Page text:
I’ve watched the entire Deadwood series at least 5 times. I’ve also rewatched John from Cincinnati multiple times. And I’m still astounded by David Milch’s writing. Who else could put a chunk of dialogue like this in a character’s mouth:
“I may have fucked up my life flatter ’n hammered shit, but I stand here before you today beholden to no human cocksucker, and workin’ a payin’ fuckin’ gold claim, and not the U.S. government sayin’ I’m trespassin’, or the savage fuckin’ red man himself or any of these other limber-dick cocksuckers passin’ themselves off as prospectors had better try and stop me.”
In a recent New Yorker interview with Milch, Mark Singer calls out that quote from Deadwood as an example of how “Milch’s dialogue transformed the frontier demotic into something baroquely profane.”
I stopped in Deadwood last summer during a jaunt to Montana just to check it out. I was worried I was walking into a tourist trap, and to some degree, I definitely was, but it still was a worthwhile side trip. I couldn’t help but hear Milch’s versions of Wild Bill Hickok and Calamity Jane ricocheting around in my head as I visited their graves at the cemetery.
The New Yorker interview offers insights into his writing process and approach to storytelling, but what resonated most with my is his battle with Alzheimer’s. It’s heartbreaking to see this type of intellect slowly slipping away, but Milch isn’t surrendering without a fight:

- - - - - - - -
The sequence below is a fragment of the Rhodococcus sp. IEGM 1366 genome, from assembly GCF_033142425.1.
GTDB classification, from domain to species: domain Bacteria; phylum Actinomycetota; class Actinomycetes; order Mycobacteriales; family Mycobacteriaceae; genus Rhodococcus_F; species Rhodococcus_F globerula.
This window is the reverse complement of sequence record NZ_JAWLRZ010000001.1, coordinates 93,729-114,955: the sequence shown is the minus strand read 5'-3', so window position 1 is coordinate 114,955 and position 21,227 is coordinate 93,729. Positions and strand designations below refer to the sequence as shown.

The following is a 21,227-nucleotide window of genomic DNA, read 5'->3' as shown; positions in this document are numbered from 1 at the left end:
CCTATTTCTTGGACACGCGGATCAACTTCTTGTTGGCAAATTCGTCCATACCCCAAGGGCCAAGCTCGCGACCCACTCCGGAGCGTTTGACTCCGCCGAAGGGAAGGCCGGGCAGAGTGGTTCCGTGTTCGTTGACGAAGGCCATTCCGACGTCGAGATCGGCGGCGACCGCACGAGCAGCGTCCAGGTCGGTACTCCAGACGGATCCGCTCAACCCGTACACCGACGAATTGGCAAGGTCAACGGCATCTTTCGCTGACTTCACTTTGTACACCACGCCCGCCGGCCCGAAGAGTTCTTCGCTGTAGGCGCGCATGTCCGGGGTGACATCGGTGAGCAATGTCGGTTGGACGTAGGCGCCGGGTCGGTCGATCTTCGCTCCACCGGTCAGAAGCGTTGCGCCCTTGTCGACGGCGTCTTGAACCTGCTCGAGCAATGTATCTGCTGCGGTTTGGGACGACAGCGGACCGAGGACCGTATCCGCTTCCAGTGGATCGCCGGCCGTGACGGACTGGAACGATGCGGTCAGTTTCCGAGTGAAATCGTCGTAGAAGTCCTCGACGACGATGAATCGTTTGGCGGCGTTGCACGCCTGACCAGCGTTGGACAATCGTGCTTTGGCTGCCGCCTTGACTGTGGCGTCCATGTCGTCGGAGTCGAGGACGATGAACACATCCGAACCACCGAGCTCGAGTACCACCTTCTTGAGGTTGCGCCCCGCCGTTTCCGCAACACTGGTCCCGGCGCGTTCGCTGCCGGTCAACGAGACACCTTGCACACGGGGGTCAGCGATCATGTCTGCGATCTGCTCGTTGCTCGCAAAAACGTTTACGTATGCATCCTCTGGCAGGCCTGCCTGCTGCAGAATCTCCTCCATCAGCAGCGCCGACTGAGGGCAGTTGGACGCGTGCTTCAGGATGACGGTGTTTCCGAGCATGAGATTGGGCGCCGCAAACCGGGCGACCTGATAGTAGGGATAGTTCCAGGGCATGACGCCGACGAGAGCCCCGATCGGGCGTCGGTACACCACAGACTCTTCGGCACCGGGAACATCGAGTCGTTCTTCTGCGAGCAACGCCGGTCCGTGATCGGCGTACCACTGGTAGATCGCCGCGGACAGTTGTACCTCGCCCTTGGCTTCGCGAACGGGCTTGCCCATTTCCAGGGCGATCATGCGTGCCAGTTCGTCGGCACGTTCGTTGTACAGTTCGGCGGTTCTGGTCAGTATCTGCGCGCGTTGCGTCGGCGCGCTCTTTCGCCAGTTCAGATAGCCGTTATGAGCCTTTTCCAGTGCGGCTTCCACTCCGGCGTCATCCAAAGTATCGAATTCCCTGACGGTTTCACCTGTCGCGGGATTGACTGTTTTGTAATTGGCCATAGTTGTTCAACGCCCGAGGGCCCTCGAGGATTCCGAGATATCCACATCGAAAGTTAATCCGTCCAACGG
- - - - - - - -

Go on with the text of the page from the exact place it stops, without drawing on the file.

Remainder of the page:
While writing the screenplay for “Deadwood: The Movie,” I was in the last part of the privacy of my faculties, and that’s gone now. I was able to believe that— You know, we all make deals, I suppose, in terms of how we think about the process of our aging. It’s a series of givings away, a making peace with givings away. I had thought, as many or most people do, that I was in an earlier stage of givings away than it turns out I am. It’s kind of a relentless series of adjustments to what you can do, in particular the way you can’t think any longer. Your inability to sustain a continuity of focus. And those are accumulated deletions of ability. And you adjust—you’d better adjust, or you adjust whether you want to or not.
The interview reminded me of a marvelous New York Times story about a woman’s struggle with early onset Alzheimer’s. I used this story in a feature writing class I taught at Ohio University a few years ago, fearing the college-age students wouldn’t be able to relate to a tale about aging. That couldn’t have been further from the truth. They could relate. They have witnessed the devastation that dementia wreaks in their own families. Writer N.R. Kleinfield detailed emotions that the article subject was feeling as she realized she had dementia and things were only going to get worse. That period fascinates and terrifies me. That span where you know you’re slipping away, trying to hang on to a thread of who you were, grappling with a world that grows increasingly less familiar.
Meanwhile, the Deadwood movie launches May 31 on HBO. I’ll definitely be watching. Probably repeatedly. But as I watch, I’ll be thinking about Milch as we continues writing, working, resisting the inevitable march of Alzheimer’s.